Screenplay: Michael Robert Johnson, Anthony Peckham, Simon Kinberg & Lionel Wigram
Based on the Work of: Arthur Conan Doyle
Producers: Susan Downey, Dan Lin, Joel Silver & Lionel Wigram
Starring: Robert Downey Jr., Jude Law, Rachel McAdams, Mark Strong
BBFC Certification: 12A
Duration: 128 min
I'm no Sherlock Holmes purist, in fact I've never read any of the original stories, but on hearing the news and watching the first clips from this 're-imagining' I wasn't impressed. Taking a classic, dignified and very English character and whacking him in an action packed Hollywood blockbuster just seemed like a terrible idea. However, after giving the film a chance (I figured Robert Downey Jr. is always worth watching) I was pleasantly surprised.
Thankfully the writers decided against ravaging one of the classic tales and instead crafted something new, pitting Holmes (Downey Jr.) and Dr. Watson (Jude Law) against the evil Lord Blackwood (Mark Strong), master of black magic. After putting him behind bars and sending him to the gallows at the start of the film, the mysterious villain miraculously rises from the grave, striking terror into the hearts of Londoners across the city. Along the way, Watson attempts to retire from the sleuthing business to marry his sweetheart and Holmes crosses paths with an untrustworthy old flame, Irene Adler (Rachel McAdams).
It's not the most enthralling of stories, but it's functional enough. What drives the film are the performances from Downey Jr. and Law. The banter between Holmes and Watson is priceless, both actors are clearly having a lot of fun with the roles and the man-love chemistry keeps things crackling throughout. Downey Jr. in particular is a joy to watch as he turns Holmes from a true English gentleman to a frequently drunk and highly eccentric out-cast that still comes across as a genius. It's a testament to his talents that this works beautifully. His detailed dissection of every aspect of the world around him provides some memorable moments, especially in some of the fight scenes.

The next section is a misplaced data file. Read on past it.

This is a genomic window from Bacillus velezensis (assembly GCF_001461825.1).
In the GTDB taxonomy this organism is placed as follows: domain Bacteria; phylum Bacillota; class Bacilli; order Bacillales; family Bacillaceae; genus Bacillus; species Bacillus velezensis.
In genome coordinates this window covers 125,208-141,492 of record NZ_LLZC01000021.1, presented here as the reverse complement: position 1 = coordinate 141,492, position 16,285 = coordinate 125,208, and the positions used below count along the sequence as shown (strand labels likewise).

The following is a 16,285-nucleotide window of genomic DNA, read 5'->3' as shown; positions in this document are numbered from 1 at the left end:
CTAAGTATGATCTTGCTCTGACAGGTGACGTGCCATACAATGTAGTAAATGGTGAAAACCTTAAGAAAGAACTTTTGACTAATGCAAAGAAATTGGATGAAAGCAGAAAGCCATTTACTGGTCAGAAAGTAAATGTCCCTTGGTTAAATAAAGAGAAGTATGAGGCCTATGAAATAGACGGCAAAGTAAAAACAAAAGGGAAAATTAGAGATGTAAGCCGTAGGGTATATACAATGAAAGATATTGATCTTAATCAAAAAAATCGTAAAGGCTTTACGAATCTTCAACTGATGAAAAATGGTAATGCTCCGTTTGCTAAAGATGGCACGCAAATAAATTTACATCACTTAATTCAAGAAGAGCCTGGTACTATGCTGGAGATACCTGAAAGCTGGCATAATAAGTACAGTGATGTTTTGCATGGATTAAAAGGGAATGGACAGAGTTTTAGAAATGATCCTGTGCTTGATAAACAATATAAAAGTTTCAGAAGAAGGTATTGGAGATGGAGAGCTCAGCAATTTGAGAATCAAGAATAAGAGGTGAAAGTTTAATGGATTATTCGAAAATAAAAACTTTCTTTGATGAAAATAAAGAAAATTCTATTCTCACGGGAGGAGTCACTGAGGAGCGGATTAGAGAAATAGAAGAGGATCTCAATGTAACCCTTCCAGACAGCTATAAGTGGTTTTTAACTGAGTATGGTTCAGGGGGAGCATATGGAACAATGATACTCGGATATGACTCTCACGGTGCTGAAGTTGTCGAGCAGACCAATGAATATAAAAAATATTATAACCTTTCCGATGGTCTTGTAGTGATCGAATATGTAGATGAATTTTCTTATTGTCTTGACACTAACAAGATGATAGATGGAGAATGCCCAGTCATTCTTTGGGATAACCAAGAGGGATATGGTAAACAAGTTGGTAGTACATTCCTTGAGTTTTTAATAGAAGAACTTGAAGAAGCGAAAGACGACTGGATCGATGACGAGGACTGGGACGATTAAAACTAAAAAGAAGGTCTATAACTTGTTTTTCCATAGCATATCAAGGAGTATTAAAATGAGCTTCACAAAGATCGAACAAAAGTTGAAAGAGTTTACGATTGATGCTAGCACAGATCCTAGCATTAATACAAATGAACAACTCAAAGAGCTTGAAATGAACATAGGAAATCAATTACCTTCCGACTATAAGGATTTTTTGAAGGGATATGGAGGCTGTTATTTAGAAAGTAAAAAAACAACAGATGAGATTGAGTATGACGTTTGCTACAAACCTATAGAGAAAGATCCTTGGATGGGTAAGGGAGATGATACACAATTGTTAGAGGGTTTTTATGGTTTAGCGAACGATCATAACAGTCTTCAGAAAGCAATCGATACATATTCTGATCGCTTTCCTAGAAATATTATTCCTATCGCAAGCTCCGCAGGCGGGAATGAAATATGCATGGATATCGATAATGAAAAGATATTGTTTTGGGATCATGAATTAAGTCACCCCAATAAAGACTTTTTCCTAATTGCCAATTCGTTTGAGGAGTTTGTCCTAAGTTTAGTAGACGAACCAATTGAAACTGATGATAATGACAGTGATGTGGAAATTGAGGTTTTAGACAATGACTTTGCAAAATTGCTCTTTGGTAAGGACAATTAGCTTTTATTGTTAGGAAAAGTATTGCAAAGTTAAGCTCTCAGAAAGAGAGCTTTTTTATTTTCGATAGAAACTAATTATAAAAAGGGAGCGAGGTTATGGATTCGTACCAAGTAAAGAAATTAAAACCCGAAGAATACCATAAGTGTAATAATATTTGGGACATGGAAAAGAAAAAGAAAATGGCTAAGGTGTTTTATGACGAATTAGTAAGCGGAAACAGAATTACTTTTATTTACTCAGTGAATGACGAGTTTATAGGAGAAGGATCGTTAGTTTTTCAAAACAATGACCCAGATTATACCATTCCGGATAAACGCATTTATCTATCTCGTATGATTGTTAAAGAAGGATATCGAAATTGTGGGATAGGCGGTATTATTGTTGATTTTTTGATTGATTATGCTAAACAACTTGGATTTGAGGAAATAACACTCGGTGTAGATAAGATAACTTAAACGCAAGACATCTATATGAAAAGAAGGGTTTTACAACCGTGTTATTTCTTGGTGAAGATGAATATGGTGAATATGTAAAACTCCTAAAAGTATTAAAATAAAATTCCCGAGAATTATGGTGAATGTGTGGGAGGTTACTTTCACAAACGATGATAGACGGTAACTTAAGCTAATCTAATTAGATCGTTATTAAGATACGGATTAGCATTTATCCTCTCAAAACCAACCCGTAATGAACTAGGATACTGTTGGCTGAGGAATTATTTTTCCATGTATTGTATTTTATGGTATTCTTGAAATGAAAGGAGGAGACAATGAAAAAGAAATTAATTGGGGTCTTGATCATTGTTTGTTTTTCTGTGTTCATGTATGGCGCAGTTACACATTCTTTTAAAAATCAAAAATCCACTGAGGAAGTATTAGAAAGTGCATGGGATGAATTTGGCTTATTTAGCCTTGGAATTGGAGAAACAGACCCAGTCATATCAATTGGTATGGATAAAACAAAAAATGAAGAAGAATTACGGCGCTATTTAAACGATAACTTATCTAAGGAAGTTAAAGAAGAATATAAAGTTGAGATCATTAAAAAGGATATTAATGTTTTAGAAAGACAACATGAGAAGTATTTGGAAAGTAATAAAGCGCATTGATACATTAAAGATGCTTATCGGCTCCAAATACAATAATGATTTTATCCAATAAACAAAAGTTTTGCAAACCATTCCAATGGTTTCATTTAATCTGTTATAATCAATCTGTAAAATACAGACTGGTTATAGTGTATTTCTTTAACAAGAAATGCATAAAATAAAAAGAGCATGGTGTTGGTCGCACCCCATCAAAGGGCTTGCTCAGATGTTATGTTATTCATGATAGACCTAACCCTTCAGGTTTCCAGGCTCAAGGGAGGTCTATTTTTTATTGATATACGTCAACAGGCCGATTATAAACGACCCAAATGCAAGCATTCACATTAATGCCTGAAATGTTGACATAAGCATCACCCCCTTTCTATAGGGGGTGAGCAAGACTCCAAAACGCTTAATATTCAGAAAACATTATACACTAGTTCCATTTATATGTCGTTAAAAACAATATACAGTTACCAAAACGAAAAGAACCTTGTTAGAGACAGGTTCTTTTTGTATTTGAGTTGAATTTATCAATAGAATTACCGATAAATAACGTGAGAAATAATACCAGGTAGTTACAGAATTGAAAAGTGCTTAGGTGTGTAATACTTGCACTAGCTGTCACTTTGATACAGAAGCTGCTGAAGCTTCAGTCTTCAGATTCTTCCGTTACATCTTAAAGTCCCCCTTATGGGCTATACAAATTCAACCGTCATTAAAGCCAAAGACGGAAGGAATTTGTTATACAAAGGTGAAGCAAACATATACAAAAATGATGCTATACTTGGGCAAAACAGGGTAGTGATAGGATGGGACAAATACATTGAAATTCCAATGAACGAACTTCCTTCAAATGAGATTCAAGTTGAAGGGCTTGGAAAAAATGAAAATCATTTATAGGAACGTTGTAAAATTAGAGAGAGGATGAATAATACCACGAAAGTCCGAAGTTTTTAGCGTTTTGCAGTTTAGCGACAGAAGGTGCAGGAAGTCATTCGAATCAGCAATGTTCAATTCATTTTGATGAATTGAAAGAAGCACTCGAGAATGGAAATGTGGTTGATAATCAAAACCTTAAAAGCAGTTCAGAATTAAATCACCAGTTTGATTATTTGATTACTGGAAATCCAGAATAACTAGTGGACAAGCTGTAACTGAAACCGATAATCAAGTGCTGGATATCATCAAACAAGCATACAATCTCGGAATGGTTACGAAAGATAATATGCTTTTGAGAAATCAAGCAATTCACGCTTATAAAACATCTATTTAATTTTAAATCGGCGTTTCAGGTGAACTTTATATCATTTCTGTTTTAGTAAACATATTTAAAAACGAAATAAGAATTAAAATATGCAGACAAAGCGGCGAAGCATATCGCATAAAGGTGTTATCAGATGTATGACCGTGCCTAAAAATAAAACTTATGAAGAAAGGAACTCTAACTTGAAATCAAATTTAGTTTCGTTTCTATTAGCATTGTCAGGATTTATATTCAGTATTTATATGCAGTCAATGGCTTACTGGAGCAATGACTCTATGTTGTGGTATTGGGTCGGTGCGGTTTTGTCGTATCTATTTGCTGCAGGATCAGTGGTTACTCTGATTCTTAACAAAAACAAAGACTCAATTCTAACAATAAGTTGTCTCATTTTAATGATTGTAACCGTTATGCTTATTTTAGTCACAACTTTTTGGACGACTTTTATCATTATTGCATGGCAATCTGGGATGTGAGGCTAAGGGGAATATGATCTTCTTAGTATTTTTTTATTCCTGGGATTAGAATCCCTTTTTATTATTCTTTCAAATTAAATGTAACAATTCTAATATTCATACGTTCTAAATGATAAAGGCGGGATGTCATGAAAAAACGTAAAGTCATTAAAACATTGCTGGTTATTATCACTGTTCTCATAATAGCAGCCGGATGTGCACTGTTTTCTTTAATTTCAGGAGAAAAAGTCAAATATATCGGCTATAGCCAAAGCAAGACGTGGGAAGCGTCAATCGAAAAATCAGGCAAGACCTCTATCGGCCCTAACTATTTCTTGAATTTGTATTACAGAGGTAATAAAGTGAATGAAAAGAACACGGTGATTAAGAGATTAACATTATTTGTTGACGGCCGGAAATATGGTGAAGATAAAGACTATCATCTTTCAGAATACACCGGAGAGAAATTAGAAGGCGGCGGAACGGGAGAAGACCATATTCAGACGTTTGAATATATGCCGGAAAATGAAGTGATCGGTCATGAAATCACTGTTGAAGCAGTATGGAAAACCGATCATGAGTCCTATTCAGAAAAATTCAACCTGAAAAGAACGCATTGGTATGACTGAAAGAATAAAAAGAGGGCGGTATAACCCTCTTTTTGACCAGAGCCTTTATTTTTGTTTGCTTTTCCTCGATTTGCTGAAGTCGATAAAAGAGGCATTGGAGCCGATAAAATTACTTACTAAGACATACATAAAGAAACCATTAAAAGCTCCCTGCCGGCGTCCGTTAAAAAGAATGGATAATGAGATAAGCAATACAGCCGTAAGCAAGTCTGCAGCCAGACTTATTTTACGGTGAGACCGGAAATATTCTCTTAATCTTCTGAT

On the topic of fight scenes, these were moments that stood out most as being out of place when I saw the first trailers. In the context of the film these are generally well handled though and due to the aforementioned fight dissections, fitted the character. One scene with Holmes taking part in a bare-knuckle boxing match felt totally unnecessary though and didn't seem to service the plot at all. It shows how he can use his powers of perception in this context, but this had already been done elsewhere in the film. It just feels like a scene from one of Guy Ritchie's previous films stumbled into this one. Speaking of which, other than that example I was actually surprised and pleased by Ritchie's relative restraint. Films such as Snatch and Lock Stock are overloaded with stylistic flourishes, which work well in those contexts but grow old easily and tend to distract from rather than enhance the other elements of the film. Luckily in Sherlock Holmes, the style is there but curbed enough to never feel over-baked.
Similar to the experience I had with Zombieland, this is a film that is never mind-blowing or game-changing, but delivers a very enjoyable couple of hours that doesn't try to be something it isn't. A pet peeve I've had with blockbusters of late is that many of them forget their primary goal; to be fun. I appreciate that adding depth and gravitas to a film is not something necessarily negative or to be frowned upon, but when I'm watching a $200 million popcorn movie I expect a good time and not something long-winded and overly serious. Emotional drama doesn't always settle so well when it's mixed with CGI explosions and men dressed in spandex. Sherlock Holmes happily takes very little seriously and breezes along. It is maybe slightly too long and there's a relative lull towards the end, but for the most part it wastes no time in consistently delivering humour, excitement and some impressive set-pieces.
Maybe my fairly low expectations clouded my judgement, but I can safely recommend Sherlock Holmes as top-notch entertainment. I imagine lovers of the books will be disgusted, but they'd just be missing the point. Bring on the sequel.